Issue: Sep 2005


Blowing hot and cold



You have to be tough to survive in the automotive industry. You’ve got to be able to take the heat. And you can’t be shaken when business goes cold. So when traditional consumer products like cell phones and others need to make the transition from life in the open air to life under the hood, major complications arise.

by Nick Palmen

You have to be tough to survive in the automotive industry. You’ve got to be able to take the heat. And you can’t be shaken when business goes cold. So when traditional consumer products like cell phones and others need to make the transition from life in the open air to life under the hood, major complications arise.

Are you getting the message? If you are, it is thanks to Telematics modules using what is known in the M2M (machine to machine communication) Industry as a “ruggedized” module. Telematics, of course, is a rapidly growing automotive technology business. Vehicle phones, fleet management systems, tracking systems and vehicles equipped with GM’s OnStar and similar technologies are among the Telematics applications in use today. And vehicle makers are demanding that these Telematics systems meet increasingly strict quality, performance and reliability criteria. “They are placing the same performance and quality requirements on the module as on any other part of the car, especially for systems involving safety and security,” says Stefan Gudmundsson, Automotive Product Planner for Sony Ericsson’s M2M Communications Unit.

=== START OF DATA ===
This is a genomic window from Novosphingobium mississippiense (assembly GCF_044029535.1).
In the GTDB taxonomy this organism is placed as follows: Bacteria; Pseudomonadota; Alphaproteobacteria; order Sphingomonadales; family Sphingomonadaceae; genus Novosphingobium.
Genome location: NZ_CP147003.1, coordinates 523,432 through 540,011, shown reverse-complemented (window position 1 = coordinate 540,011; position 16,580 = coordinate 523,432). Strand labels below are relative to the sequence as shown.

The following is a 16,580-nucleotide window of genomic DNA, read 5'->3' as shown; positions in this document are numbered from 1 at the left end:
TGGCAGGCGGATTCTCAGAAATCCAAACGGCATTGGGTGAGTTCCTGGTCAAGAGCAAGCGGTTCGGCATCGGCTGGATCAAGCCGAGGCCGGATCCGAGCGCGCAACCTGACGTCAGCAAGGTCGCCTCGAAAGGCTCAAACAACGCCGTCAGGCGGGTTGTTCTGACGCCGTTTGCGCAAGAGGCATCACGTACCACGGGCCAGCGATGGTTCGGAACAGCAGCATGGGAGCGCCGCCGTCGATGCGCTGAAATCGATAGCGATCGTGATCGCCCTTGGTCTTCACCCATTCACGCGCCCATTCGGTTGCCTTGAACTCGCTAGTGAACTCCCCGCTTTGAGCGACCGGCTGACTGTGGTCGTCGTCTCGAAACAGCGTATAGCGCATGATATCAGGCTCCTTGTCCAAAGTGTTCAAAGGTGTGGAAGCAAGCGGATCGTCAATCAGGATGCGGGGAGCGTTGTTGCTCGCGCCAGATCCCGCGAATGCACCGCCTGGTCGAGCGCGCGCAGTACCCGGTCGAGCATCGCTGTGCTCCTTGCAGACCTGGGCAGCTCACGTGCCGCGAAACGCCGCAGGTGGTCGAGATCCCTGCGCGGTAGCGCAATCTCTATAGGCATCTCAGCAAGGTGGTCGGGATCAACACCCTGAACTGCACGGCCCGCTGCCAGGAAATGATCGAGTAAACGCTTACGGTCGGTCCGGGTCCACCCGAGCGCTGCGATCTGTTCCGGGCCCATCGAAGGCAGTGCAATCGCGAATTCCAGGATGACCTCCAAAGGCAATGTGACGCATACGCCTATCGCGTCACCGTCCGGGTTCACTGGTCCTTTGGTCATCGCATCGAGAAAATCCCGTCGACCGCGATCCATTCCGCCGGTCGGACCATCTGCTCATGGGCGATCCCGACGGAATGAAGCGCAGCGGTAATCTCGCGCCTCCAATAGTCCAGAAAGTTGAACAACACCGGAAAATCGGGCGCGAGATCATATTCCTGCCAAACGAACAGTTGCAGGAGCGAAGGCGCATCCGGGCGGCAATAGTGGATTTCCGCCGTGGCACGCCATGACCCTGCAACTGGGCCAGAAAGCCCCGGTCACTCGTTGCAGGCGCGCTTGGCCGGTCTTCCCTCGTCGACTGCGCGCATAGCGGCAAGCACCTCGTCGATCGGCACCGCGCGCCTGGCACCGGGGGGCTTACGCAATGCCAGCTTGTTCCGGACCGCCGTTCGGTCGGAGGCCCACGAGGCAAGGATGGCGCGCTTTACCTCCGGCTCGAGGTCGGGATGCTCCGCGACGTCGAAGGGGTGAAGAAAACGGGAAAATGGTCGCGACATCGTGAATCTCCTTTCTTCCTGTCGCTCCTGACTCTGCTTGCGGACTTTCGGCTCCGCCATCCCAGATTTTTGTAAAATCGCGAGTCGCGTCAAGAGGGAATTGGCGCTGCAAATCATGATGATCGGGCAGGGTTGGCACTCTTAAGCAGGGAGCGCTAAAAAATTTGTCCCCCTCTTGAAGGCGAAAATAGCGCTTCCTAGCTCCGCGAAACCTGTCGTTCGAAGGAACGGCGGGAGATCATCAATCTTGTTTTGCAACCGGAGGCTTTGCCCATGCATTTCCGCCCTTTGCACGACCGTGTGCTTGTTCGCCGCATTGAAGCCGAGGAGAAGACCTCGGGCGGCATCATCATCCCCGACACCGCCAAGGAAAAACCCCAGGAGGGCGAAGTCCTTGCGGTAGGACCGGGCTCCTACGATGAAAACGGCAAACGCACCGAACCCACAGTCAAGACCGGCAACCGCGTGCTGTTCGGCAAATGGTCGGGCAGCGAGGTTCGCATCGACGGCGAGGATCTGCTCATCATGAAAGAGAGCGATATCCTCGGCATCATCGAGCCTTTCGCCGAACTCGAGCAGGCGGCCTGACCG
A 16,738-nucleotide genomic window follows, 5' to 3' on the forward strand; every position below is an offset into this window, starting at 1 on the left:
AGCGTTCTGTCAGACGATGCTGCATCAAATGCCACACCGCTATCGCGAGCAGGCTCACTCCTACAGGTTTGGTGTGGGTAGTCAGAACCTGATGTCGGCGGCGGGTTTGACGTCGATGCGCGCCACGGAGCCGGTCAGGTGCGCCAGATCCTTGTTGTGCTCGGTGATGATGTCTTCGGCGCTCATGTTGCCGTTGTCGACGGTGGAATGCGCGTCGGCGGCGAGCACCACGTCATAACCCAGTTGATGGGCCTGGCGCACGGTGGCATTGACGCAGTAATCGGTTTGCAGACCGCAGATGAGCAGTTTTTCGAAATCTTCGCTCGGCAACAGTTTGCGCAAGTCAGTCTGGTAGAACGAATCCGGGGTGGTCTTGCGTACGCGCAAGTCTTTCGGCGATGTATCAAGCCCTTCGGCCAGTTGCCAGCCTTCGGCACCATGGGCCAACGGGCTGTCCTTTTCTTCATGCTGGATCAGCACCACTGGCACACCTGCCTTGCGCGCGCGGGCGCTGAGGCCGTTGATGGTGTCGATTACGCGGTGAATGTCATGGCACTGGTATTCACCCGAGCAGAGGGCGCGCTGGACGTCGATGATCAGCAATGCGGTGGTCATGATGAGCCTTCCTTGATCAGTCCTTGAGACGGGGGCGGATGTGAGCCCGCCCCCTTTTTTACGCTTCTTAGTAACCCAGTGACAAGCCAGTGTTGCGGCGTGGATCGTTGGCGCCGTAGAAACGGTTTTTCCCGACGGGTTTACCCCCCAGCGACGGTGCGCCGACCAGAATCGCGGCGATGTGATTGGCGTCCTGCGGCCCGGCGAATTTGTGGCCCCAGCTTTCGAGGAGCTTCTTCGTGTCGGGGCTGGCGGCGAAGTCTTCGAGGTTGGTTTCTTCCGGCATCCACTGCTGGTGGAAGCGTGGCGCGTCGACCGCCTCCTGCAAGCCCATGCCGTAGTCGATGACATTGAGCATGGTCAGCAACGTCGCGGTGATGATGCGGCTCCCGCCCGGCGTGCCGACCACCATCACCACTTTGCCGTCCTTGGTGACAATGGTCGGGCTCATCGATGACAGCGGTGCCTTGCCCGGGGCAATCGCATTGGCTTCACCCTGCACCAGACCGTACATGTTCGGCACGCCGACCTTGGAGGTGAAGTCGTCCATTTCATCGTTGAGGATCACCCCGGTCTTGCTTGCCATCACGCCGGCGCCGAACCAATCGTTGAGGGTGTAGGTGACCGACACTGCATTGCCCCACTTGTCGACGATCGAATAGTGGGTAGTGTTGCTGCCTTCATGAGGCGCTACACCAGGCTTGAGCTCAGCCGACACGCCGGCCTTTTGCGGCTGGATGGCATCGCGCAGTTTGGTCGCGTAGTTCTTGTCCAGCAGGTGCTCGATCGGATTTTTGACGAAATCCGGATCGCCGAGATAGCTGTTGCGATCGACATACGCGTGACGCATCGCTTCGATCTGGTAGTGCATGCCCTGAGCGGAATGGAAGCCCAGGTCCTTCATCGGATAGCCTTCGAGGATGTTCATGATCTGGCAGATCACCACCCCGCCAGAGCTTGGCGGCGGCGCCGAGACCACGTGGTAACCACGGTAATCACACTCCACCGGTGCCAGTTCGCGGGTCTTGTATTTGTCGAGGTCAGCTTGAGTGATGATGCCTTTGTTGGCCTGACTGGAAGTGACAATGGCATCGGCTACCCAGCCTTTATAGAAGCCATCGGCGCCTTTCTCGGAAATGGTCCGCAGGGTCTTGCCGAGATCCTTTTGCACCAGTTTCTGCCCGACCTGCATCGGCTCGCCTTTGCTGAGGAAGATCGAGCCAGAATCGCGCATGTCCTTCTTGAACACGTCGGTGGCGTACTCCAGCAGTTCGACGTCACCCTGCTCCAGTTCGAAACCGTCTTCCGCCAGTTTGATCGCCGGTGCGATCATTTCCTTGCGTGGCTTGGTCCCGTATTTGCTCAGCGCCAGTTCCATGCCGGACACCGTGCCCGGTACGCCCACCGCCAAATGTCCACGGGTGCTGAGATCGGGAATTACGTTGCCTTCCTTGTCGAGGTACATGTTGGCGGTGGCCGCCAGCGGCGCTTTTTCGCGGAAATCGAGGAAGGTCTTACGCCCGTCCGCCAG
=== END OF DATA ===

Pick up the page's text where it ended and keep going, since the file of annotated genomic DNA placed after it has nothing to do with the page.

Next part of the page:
Reliability is critical, Gudmundsson says, for safety and security applications. But fleet management is another demanding segment. Repairs on a truck are very expensive and the Telematics system should be one that can be installed and forgotten. In addition to the temperature extremes to which vehicles and their components are subjected, trucks pose several unique challenges. Chief among them is vibration.
Certain asset management applications, such as equipment monitoring, also place very high demands on ruggedization and quality. For example, Gudmundsson says, “It may be impossible to reach an oil wellhead in Alaska or Siberia for many months of the year, so durability of the devices monitoring such equipment becomes paramount.”

It is not at all trivial to arrive at ruggedized versions of Telematics modules by starting out using the same chip sets found in consumer cell phones that are not usually subjected to such harsh environments. In fact, there are many who doubt that this can be done. Gudmundsson explains that there are several ruggedized products in production today, most of which are from Sony Ericsson. The company’s rugged portfolio includes the CM42, which is in production now, and CM52, which is in the final stages of Type Approval. Both of these are based on CDMA technology. For applications using GSM, the GM41 is in production today and the GA64 is in development.
In addition to Telematics, many other market segments are now starting to use cellular M2M more widely, and are increasingly demanding reliable performance in harsher and harsher environments. Gudmundsson says that all current Sony Ericsson GSM modules have a base ruggedization for the general telemetry segment and are acknowledged by the market as among the most reliable modules on the market today.